A second indirect source is the glossaries of Greek and Latin writers who translated lists of Etruscan words into their own language. Another important aid to linguists is the use of loan words in a second language, and here Latin and Greek are again helpful. Finally, the archaeological context of inscriptions can provide information useful to their general meaning.
Alphabet and Structure
The Etruscan alphabet was adapted from a western Greek one, in all probability introduced by traders from Euboea sometime before 700 BCE, and so its pronunciation is generally known. With this Greek contact, new words were required for new objects arriving in the Etruscan world, and these show a marked similarity to their Greek originals. For example, pottery was imported into Etruria in large quantities, and such peculiar vessels as the Greek jug or two-handled stemmed cup, theprochousand lekythos, become pruchum and lechtum, respectively. Such assimilation is seen again in mythology where Greek figures are given Etruscanised names, e.g. Aias or Ajax becomes Eivas and Herakles or Hercules becomes Ercle.
The Etruscan alphabet had 26 signs, but some were not used; these were Greek without a corresponding sound in the spoken Etruscan (e.g. beta, gamma, delta, and omikron). Similarly, some letters were added to cover Etruscan sounds not present in Greek (e.g. 8 for the F-sound). There were only four vowels (a, e, i, u) and, with predominantly the word stress occurring on the first syllable, short internal ones were abandoned from the 5th century BCE, resulting in frequent consonant clusters. Texts were read from right to left, although longer ones could take alternate directions on each line (boustrophedon).
There is an indication of tense use, but such features as indicators of differences in noun numbers have not yet been identified. Sentence structure remains unclear, but a subject-object-verb sequence seems to prevail. The largest hole in linguists’ knowledge of Etruscan is vocabulary as only around 200 words which are not proper nouns survive. For this reason, it is not inconceivable that further archaeological discoveries will expand this lexicon and give linguists a greater chance of fully understanding Etruscan.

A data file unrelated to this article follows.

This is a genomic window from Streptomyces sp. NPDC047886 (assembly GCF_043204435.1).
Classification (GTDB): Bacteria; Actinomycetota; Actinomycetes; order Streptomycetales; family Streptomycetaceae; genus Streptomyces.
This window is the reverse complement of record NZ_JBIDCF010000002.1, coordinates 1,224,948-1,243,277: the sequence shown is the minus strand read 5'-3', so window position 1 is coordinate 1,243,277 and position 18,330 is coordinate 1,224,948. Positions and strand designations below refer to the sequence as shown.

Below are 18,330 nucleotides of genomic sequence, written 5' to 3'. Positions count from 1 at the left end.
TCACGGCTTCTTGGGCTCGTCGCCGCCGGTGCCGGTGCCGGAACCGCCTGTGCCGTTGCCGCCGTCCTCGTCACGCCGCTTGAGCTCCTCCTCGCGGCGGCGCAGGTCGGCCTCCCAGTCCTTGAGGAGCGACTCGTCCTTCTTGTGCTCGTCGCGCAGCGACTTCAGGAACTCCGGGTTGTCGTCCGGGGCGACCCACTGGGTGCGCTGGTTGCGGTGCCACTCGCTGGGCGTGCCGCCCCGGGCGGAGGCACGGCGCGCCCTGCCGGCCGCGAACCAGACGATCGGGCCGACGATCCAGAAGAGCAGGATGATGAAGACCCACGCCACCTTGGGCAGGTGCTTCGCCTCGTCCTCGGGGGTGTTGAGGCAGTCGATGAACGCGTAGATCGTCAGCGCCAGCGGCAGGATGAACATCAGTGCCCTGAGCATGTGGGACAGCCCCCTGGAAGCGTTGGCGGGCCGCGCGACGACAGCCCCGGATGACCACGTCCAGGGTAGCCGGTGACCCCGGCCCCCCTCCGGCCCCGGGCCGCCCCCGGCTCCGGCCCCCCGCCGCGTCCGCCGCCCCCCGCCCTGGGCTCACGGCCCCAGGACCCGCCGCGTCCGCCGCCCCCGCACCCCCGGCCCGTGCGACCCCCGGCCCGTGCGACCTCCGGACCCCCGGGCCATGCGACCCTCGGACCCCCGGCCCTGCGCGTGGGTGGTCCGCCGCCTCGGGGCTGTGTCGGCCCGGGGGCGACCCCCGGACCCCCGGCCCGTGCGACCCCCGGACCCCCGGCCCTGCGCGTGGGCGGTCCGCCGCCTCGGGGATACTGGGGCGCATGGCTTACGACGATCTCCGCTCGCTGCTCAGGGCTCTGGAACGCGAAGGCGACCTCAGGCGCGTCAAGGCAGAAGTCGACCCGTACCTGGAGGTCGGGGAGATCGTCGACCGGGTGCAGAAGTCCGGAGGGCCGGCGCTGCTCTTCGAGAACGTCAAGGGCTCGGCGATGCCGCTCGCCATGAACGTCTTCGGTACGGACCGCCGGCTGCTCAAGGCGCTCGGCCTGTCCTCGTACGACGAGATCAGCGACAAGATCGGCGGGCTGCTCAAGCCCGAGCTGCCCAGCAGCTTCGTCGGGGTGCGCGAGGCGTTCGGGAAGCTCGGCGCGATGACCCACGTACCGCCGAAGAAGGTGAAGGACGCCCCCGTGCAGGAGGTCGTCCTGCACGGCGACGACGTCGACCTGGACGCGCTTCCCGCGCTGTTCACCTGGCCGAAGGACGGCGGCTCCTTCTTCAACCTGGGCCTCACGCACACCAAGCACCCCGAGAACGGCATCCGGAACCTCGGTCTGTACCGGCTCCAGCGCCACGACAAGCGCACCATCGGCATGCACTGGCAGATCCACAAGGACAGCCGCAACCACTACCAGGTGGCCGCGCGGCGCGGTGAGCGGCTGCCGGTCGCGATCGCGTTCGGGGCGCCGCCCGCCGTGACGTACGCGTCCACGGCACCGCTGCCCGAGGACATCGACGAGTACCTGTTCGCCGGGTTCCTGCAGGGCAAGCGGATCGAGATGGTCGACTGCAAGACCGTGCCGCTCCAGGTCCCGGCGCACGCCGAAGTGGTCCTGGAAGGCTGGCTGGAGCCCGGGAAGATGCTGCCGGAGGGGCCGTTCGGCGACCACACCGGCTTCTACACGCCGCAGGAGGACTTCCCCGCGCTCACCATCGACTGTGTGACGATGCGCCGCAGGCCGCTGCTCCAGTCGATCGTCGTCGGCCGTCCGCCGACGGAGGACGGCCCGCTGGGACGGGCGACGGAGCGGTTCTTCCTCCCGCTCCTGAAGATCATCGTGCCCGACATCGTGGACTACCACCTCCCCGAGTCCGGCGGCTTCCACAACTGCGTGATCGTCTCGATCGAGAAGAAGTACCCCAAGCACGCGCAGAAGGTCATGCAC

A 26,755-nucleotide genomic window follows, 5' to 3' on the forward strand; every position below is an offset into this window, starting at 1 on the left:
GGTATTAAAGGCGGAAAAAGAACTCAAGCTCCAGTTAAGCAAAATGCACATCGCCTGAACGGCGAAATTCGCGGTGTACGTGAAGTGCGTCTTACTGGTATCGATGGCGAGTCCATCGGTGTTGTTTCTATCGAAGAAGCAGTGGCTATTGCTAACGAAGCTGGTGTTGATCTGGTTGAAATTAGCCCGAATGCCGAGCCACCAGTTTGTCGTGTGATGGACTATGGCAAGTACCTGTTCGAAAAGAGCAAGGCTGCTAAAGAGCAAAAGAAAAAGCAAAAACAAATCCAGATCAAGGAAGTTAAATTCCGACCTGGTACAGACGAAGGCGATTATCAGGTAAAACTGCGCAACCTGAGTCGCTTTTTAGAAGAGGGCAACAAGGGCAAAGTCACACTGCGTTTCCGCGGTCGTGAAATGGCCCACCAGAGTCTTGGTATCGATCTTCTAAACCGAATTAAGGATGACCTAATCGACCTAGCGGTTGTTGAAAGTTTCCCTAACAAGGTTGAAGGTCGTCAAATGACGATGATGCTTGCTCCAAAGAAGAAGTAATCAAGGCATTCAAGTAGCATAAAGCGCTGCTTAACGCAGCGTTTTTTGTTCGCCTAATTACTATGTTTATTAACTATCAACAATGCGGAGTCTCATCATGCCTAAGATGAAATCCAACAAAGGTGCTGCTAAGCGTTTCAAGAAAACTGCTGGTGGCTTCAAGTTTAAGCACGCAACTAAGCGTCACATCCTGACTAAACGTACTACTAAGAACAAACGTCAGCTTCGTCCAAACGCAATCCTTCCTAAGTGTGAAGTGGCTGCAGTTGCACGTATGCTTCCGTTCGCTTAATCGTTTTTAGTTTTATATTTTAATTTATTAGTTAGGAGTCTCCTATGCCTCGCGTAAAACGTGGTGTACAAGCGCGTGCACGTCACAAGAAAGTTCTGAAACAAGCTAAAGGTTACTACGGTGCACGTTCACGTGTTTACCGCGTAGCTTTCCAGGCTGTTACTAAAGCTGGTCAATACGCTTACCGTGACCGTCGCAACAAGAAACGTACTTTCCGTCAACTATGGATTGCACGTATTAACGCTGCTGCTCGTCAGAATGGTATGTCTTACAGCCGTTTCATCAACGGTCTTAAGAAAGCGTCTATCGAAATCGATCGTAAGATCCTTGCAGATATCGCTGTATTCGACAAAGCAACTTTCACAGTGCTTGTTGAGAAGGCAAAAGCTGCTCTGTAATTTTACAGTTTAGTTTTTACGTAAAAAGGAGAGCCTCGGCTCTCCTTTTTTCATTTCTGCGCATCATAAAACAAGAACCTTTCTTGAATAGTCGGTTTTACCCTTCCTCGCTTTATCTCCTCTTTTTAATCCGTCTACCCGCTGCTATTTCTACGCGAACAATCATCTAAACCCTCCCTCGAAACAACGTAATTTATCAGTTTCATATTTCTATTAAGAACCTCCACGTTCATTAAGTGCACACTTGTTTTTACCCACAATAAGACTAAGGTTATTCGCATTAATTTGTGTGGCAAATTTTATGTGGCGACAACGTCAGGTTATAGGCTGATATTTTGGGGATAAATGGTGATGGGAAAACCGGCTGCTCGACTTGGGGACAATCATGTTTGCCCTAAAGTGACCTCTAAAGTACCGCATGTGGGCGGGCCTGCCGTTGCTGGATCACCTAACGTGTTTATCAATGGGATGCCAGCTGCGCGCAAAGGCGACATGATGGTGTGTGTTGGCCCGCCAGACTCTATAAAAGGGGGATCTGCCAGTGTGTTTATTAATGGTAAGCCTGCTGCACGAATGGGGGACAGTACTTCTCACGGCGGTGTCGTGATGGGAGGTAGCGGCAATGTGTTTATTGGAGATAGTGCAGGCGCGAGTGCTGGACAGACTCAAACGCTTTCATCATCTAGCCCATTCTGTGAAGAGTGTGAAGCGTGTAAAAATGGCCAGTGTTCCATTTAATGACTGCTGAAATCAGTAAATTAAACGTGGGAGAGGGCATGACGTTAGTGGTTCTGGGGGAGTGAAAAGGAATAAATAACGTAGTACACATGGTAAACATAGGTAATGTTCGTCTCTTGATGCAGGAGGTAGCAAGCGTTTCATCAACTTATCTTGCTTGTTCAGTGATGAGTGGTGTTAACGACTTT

The Etruscans, as they colonised parts of northern Italy, spread their alphabet to the Veneti, Raetians, and Lepontians, amongst others. They also traded with peoples from the other side of the Alps, and so passed on their alphabet and language to Germanic tribes which would lead to the development of the Runic script of northern Europe.
The Etruscans were conquered by the Romans in the 2nd and 1st century BCE, and much of their culture assimilated into new Roman ways. Etruscan gradually disappeared as a daily language, replaced by Latin as seen on monument inscriptions of that period, but it seems to have survived in more formal contexts for Tyrrhenian hymns are referred to by the 1st-century CE Latin author Lucretius, and it is known that some Etruscan religious rites and practitioners survived into the Imperial period when they likely still used Etruscan formulas and phrases. In addition, just as the Romans continued some of the cultural practices of the Etruscans so too Latin adopted many words from the language of Italy’s first great civilization. Finally, there are those who see the famous Tuscan burr, or gorgiatoscana, of modern Italians in that region as an inheritance from their Etruscan forefathers.
- Bagnall, R.S. The Encyclopedia of Ancient History. (Wiley-Blackwell, 2012)
- Haynes, S. Etruscan Civilization. (J. Paul Getty Museum, 2005).
- Spivey, N. Etruscan Italy. (B T Batsford Ltd, 1992).
- Spivey, N.J. Etruscan Art. (Thames & Hudson, 1997).
Originally published by the Ancient History Encyclopedia, 02.21.2017, under a Creative Commons: Attribution-NonCommercial-ShareAlike 3.0 Unported license.